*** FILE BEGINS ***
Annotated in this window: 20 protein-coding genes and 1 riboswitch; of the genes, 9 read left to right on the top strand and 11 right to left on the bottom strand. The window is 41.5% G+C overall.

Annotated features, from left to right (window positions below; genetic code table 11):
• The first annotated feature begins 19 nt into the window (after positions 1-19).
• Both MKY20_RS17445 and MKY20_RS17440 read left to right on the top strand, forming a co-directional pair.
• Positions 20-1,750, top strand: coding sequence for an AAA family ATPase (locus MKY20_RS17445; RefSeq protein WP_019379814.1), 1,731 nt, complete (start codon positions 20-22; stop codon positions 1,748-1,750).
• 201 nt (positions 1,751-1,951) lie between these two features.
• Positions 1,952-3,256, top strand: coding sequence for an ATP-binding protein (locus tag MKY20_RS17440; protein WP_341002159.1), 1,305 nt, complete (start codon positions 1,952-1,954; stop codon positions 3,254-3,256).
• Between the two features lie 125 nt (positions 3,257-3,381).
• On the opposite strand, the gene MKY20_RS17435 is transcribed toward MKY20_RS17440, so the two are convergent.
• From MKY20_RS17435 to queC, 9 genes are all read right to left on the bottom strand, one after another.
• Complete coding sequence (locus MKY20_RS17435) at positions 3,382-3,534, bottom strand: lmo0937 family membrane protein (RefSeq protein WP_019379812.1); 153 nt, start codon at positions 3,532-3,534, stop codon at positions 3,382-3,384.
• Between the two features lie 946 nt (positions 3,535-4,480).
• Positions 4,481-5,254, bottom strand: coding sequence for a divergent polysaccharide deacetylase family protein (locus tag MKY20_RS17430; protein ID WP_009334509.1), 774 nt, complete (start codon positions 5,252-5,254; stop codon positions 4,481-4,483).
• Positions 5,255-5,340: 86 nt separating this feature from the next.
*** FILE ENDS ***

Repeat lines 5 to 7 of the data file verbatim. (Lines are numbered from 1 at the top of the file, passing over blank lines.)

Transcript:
• Positions 20-1,750, top strand: coding sequence for an AAA family ATPase (locus MKY20_RS17445; RefSeq protein WP_019379814.1), 1,731 nt, complete (start codon positions 20-22; stop codon positions 1,748-1,750).
• 201 nt (positions 1,751-1,951) lie between these two features.
• Positions 1,952-3,256, top strand: coding sequence for an ATP-binding protein (locus tag MKY20_RS17440; protein WP_341002159.1), 1,305 nt, complete (start codon positions 1,952-1,954; stop codon positions 3,254-3,256).